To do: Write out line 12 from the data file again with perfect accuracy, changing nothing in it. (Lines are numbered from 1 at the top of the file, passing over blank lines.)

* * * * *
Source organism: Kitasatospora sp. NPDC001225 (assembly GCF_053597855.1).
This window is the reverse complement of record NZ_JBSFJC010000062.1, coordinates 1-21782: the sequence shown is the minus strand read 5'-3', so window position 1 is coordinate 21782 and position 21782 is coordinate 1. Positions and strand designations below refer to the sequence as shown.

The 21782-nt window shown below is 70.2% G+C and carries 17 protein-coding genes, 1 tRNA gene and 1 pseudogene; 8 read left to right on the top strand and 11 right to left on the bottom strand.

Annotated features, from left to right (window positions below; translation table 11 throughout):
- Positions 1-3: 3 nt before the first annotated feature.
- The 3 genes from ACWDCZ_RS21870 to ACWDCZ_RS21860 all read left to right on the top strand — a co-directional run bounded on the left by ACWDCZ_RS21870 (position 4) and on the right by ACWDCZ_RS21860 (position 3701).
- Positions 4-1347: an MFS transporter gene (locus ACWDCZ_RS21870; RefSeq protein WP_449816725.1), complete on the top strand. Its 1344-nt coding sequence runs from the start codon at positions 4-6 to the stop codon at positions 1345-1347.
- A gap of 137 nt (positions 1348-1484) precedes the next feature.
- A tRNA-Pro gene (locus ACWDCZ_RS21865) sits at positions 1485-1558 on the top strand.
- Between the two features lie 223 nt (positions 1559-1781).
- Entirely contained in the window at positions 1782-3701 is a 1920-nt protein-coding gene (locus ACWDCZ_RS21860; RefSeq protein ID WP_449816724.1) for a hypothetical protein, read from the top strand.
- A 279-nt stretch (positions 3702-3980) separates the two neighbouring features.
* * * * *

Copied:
- A 279-nt stretch (positions 3702-3980) separates the two neighbouring features.